Cancel All the Student Debt: It’s About Economic and Racial Justice

Full student debt cancellation would protect Black students, who bear a particularly heavy financial burden from higher education.

[Photo: A young, Black female student looks intensely at the camera as she writes in a notebook.]
Black students bear a particularly heavy financial burden from higher education: They often take on more debt than white students and have less family resources to pay off that debt. Shutterstock

You might feel desensitized to the swelling student-debt figures, but guess who’s not? Graduates—who are paying an average of $400 a month for approximately forever. There are two major proposals from Democratic presidential candidates on this problem. One gets rid of it all, canceling the whole student-debt balance nationally. The other cancels $50,000 of student debt for households with under $100,000 in income, and smaller amounts for those with higher incomes.

There has been some confusion about how each proposal would affect Black students and the racial wealth gap. We contend that limited cancellation, while a substantial improvement on the status quo, is likely to leave more than one million Black students and their families carrying debt, according to our analysis of the 2016 Survey of Consumer Finances. Only full cancellation completely protects the vulnerabilities of Black students and students in general, while at the same time establishing higher education as a universal right and offering restitution to all those who have had to rely on debt finance. Our perspective might run contrary to some commentary, including in Rewire.News, but it is grounded in historical and empirical analysis.

First, the current crisis of student debt is a historical aberration. The aggregate amount of student debt has more than tripled in the past 13 years from under $500 billion to more than $1.5 trillion. Black students bear a particularly heavy financial burden from higher education. Because of their families’ likely financial position, which is rooted in a persistent unjust racial wealth gap, Black students often take on more debt than white students and have less family resources to pay off that debt.

The concept of loan cancellation, while especially needed at the current moment, is not entirely new. For instance, the Bush administration brought us the public service loan forgiveness program in 2007. This program was intended to erase student debt for teachers, other public servants, and anyone working in a nonprofit organization, after they work in the field for ten years while paying toward their debt. Borrowers would also have to consolidate their loans and enroll in a particular type of repayment plan. These stipulations are complicated enough that the program has failed to provide relief to the vast majority of borrowers, even those verifiably working in nonprofits or government. Over the program’s history, more than 90,000 borrowers have submitted employer-verified applications, but only 845 have gotten relief—that’s less than 1 percent. The other 99 percent were rejected primarily on technical grounds.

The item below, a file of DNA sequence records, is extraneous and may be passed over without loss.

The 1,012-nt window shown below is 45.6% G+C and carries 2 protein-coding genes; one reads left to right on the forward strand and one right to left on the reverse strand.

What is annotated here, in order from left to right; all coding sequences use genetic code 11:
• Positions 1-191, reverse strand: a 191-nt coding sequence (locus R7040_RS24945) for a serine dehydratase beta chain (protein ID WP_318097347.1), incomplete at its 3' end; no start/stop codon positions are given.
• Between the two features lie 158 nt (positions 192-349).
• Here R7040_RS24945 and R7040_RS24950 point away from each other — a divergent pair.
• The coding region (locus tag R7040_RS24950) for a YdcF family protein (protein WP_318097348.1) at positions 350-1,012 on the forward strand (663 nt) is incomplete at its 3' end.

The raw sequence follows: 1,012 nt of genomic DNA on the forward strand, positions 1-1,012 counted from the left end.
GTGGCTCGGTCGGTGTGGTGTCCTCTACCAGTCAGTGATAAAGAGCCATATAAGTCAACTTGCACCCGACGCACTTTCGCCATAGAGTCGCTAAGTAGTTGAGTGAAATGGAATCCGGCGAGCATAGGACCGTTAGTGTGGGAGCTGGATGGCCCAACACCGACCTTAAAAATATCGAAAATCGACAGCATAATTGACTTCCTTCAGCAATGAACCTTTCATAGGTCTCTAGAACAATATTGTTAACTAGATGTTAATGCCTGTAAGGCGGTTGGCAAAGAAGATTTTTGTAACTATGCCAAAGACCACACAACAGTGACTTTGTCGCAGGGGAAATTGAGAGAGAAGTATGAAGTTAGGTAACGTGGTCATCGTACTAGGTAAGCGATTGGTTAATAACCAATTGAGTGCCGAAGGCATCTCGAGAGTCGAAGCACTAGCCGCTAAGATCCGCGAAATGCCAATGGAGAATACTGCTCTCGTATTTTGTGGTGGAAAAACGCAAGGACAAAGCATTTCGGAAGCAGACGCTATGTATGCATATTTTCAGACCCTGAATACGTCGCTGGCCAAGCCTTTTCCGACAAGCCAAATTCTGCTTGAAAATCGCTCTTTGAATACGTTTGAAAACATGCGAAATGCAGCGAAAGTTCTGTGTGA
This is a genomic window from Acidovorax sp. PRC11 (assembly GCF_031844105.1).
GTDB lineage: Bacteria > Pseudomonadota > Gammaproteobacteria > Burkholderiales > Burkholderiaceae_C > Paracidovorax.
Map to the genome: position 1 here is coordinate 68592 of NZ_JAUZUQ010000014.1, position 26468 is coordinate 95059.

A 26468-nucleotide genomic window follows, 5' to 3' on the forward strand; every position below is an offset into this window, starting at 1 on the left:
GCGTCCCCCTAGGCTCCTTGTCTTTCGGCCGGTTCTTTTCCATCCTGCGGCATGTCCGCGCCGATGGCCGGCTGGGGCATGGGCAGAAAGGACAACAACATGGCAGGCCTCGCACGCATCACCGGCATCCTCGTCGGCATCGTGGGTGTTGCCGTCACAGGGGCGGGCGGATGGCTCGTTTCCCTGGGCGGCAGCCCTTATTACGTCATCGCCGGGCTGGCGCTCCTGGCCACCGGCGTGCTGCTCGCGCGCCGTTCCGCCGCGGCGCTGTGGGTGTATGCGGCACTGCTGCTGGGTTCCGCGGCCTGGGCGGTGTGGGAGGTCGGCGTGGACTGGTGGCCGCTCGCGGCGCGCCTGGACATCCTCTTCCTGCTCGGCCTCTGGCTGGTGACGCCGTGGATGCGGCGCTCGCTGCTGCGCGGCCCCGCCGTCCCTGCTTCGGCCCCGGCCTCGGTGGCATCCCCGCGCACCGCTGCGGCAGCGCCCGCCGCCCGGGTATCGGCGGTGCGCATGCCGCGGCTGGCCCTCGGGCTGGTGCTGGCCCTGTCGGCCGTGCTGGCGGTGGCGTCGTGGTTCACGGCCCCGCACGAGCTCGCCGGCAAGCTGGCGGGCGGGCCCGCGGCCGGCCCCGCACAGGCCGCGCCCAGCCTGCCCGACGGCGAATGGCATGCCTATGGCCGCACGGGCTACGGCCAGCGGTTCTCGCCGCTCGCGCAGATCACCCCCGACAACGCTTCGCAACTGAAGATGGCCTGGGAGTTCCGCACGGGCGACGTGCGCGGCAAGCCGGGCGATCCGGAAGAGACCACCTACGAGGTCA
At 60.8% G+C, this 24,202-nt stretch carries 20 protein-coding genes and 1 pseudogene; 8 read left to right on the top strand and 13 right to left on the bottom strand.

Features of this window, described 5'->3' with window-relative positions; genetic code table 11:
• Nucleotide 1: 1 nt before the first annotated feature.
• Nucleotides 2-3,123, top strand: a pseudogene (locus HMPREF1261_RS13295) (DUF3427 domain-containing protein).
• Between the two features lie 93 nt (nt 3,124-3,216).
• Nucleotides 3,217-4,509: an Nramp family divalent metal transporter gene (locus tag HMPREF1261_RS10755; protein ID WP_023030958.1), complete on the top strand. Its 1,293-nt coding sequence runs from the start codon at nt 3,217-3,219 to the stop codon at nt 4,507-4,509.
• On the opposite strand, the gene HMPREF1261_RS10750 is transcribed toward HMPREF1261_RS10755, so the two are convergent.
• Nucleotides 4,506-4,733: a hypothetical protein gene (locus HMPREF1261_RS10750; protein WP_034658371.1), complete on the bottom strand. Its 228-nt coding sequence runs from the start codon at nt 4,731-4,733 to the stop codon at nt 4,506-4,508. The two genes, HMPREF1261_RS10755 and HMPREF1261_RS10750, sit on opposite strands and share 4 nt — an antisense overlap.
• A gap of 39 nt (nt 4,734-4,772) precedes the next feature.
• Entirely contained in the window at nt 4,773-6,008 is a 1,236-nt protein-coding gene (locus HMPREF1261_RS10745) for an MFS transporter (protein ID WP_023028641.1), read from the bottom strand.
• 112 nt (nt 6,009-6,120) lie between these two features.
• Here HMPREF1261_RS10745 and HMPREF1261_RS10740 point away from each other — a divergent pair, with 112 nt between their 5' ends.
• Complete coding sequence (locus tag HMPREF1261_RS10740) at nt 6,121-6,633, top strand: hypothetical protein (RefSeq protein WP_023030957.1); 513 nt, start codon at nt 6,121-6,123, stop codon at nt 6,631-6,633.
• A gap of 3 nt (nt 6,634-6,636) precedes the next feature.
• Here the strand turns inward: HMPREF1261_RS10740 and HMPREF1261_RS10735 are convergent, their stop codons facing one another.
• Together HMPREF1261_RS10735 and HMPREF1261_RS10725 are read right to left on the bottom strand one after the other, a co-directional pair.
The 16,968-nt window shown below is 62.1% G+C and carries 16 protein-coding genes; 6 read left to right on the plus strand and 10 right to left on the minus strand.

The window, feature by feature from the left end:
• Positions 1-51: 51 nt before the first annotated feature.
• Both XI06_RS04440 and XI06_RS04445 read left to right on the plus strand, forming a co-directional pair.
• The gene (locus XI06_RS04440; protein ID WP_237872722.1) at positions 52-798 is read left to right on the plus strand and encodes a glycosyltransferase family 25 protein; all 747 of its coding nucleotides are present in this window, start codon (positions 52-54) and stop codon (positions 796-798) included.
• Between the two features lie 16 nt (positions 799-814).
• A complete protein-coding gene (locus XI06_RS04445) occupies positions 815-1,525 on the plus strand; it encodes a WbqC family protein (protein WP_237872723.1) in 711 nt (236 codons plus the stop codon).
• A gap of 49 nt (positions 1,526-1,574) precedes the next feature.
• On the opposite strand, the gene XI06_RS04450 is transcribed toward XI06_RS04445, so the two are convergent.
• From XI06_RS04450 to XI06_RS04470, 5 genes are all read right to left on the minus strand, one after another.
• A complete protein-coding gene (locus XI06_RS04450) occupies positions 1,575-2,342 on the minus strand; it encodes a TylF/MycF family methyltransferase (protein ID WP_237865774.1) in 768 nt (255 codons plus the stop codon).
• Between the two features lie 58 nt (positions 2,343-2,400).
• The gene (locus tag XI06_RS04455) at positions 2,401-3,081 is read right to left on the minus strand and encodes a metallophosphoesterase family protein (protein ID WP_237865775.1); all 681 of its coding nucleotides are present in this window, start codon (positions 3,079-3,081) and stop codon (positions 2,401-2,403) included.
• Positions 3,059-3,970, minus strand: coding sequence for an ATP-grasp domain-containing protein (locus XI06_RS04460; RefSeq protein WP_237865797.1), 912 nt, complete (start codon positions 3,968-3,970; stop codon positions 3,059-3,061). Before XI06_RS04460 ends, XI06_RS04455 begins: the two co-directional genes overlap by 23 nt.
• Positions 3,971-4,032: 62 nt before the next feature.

The two new proposals would each improve on the existing, almost absurdly ineffectual, policy described above. One proposal is means-tested and capped, wiping away $50,000 of student-loan debt for borrowers earning less than $100,000 in household income and phasing out from there up to households earning up to $250,000. Fifty-thousand dollars of loan cancellation would be a substantive improvement, especially in the context of the status quo.

Still, the other proposal would fully eliminate the outstanding balance of every student loan for every borrower. Everyone would be eligible, and all debts would be relieved. And that means everyone, including Black graduates of costly private universities, or Black parents with sizable PLUS loans, many of whom owe more than $50,000. The full cancellation would serve to alleviate the debt burden of millions of Black students and graduates with debt—along with, yes, a fraction of wealthy whites.

When considering a $50,000 cap, keep in mind that, on average, Black graduates owe $53,000 four years after graduation. With $50,000 in debt cancellation, the average Black student would owe a lot less, yet many would still be left with substantial sums of debt. In contrast, the average white graduate four years after graduation carries less debt: below $30,000 on average, all of which would be wiped away under the capped relief program.